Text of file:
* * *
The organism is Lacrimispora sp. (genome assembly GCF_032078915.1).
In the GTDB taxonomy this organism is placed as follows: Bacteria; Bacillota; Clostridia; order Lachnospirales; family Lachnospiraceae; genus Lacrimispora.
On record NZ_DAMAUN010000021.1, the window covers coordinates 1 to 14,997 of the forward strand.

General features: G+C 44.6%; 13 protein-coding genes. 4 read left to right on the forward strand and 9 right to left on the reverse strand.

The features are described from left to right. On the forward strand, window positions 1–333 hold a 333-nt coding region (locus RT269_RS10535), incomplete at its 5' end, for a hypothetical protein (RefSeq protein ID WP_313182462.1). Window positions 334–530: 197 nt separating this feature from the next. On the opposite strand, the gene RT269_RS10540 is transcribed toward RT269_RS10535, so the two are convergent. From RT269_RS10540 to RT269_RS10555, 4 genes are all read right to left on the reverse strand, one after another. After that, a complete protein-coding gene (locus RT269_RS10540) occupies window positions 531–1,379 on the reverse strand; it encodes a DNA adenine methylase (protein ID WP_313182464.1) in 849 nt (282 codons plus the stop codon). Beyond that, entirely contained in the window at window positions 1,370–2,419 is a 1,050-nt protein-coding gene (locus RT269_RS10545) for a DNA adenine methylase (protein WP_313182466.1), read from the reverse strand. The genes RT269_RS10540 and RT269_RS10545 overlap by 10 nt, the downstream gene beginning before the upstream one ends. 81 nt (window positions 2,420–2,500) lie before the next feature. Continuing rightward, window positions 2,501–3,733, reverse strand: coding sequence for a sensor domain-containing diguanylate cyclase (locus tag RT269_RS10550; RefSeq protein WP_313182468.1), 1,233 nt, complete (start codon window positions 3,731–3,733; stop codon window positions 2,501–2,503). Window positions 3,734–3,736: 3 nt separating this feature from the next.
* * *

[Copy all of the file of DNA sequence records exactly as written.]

The organism is Lacrimispora sp. (genome assembly GCF_032078915.1).
In the GTDB taxonomy this organism is placed as follows: Bacteria; Bacillota; Clostridia; order Lachnospirales; family Lachnospiraceae; genus Lacrimispora.
On record NZ_DAMAUN010000021.1, the window covers coordinates 1 to 14,997 of the forward strand.

General features: G+C 44.6%; 13 protein-coding genes. 4 read left to right on the forward strand and 9 right to left on the reverse strand.

The features are described from left to right. On the forward strand, window positions 1–333 hold a 333-nt coding region (locus RT269_RS10535), incomplete at its 5' end, for a hypothetical protein (RefSeq protein ID WP_313182462.1). Window positions 334–530: 197 nt separating this feature from the next. On the opposite strand, the gene RT269_RS10540 is transcribed toward RT269_RS10535, so the two are convergent. From RT269_RS10540 to RT269_RS10555, 4 genes are all read right to left on the reverse strand, one after another. After that, a complete protein-coding gene (locus RT269_RS10540) occupies window positions 531–1,379 on the reverse strand; it encodes a DNA adenine methylase (protein ID WP_313182464.1) in 849 nt (282 codons plus the stop codon). Beyond that, entirely contained in the window at window positions 1,370–2,419 is a 1,050-nt protein-coding gene (locus RT269_RS10545) for a DNA adenine methylase (protein WP_313182466.1), read from the reverse strand. The genes RT269_RS10540 and RT269_RS10545 overlap by 10 nt, the downstream gene beginning before the upstream one ends. 81 nt (window positions 2,420–2,500) lie before the next feature. Continuing rightward, window positions 2,501–3,733, reverse strand: coding sequence for a sensor domain-containing diguanylate cyclase (locus tag RT269_RS10550; RefSeq protein WP_313182468.1), 1,233 nt, complete (start codon window positions 3,731–3,733; stop codon window positions 2,501–2,503). Window positions 3,734–3,736: 3 nt separating this feature from the next.